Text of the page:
Dr. Richardson is an internationally renowned political scientist. Her career has successfully combined active research on terrorism and security with graduate and undergraduate teaching. She is currently Principal and Vice-Chancellor of the University of St. Andrews. The University, which is the third oldest in the English-speaking world, is one of Europe’s leading centres for teaching and research. It will shortly celebrate the six-hundredth anniversary of its foundation.
One of seven children, Louise Richardson grew up in Tramore, Co. Waterford. She graduated from St. Angela’s Secondary School. She is essentially an Ursuline girl. Having completed a degree in History at Trinity College she pursued an MA in Political Science at the University of California, Los Angeles and an MA and PhD in Government at Harvard.
For several years, Dr. Richardson taught Harvard’s large undergraduate lecture course, Terrorist Movements in International Relations. For this, she won the Levenson Prize, which is awarded by the undergraduate student body to the best teachers at the University.
In addition to the Levenson Prize, Dr. Richardson has received teaching awards from the American Political Science Association and Pi Sigma Alpha for outstanding teaching in political science, the Abramson Award in recognition of her "excellence and sensitivity in teaching undergraduates" and several awards from the Bok Center for Teaching Excellence.
After her Radcliffe appointment she continued to teach both at Harvard College and Harvard Law School.
The author of' What Terrorists Want: Understanding the Enemy, Containing the Threat' (Random House, 2006) and 'When Allies Differ: Anglo-American Relations in the Suez and Falkland Crises' (St Martin’s Press, 1996), Dr. Richardson is also the editor of 'The Roots of Terrorism' (Routledge, 2006) and co-editor of 'Democracy and Counterterrorism: Lessons from the Past' (United States Institute of Peace, 2007). Dr. Richardson has published many journal articles, book chapters and reviews on the subject of terrorism. She also serves on the editorial boards of a number of academic journals and presses related to security studies.
Across the extensive spectrum of that scholarly endeavour, Dr. Richardson has made a profound contribution to our understanding of Terrorism. She has set out the generic causal factors of its provenance and of its sustenance. She has highlighted the indelible DNA and the genetic inheritance. She has exposed the features which characterise the incubation.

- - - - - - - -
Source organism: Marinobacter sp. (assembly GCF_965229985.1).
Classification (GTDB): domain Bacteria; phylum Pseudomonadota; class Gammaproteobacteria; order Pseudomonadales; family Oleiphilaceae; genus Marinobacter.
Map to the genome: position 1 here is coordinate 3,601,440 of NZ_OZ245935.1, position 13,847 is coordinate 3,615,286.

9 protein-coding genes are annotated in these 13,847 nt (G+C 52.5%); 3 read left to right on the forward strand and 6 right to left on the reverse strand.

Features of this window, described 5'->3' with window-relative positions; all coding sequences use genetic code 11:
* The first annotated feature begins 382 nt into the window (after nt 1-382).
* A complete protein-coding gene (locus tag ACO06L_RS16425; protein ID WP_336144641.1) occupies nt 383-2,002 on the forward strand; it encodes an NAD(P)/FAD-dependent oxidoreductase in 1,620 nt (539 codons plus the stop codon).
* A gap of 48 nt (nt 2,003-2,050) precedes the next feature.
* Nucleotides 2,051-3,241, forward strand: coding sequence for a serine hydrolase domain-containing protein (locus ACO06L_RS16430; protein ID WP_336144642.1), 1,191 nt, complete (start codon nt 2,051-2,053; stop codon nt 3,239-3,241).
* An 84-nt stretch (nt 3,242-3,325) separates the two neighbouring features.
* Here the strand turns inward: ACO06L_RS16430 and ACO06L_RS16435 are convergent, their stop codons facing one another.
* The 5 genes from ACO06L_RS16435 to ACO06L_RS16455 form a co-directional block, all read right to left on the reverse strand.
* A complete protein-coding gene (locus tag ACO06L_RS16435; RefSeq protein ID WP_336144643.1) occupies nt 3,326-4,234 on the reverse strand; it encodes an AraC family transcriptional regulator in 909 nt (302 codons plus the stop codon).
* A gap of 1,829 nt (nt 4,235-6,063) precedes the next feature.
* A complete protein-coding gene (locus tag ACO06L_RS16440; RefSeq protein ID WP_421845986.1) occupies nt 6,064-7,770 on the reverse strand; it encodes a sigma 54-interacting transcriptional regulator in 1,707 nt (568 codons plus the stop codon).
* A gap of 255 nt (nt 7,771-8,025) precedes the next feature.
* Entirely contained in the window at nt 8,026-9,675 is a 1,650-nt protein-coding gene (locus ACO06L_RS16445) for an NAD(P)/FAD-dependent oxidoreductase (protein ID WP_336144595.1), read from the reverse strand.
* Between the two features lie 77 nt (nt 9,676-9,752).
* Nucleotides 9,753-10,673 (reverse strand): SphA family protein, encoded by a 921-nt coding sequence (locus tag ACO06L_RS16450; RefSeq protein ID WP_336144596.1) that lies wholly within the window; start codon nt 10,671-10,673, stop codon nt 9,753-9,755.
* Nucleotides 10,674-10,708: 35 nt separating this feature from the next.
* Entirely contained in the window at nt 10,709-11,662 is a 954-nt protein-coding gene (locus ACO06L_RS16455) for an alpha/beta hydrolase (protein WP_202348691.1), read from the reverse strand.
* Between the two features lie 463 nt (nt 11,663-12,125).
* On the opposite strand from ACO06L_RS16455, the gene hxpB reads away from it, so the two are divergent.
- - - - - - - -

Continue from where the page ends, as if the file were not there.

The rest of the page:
In that respect her pioneering work has opened up new seams of development and it has paved new pathways from differently angled perspectives.
Her purpose is evident as it seeks to shift the site of the debate to a more inclusive space and a more public and accessible domain. This, she argues, is the platform from which a counter culture can be more progressively promoted.
Given the history and evolution of our historiography, we in Ireland are well versed in that respect. Until relatively recently our official history was speckled with the sentiments of woe and victimhood and self pity. The folk memory was scarred with a sense of wrongs done.
Ruth Dudley Edwards caught the essence of this in her cleverly titled work, 'The Triumph of Failure'.
Propaganda was our most successful product and a product that won a wide export market. In the songs and in the stories we have commemorated the myths and the monoliths.
Even today we exhort our rugby teams from the low-lying fields of Athenry, while the expatriate community in Glasgow Celtic’s Parkhead and Liverpool’s Anfield can be heard to plumb the same spirit of sentiment – revenge is all, just let the blood boil.
In Ireland’s post independence period the prospect of mature reflection and the reconstruction of deeper understandings were closed off. A vernacular grand narrative was put in place for popular consumption. There would be no mirror to reflect the true likeness of Caitlín Ní Houlacháin.
Yeats it was who recognised the dangers in all of this which he predicted in his, oft quoted, Senate speeches. These were the dangers that were to reap such a bleak harvest in Northern Ireland and beyond for almost thirty years. Regrettably we didn’t then have the work of Louise Richardson to lead us.
A Dhochtúir Louise Richardson is mór againn é tú bheith ’nár dteannta anseo inniu. Moltar réimse do scolárachta, moltar mianach do mhuinteoireachta, moltar do cheannaracht.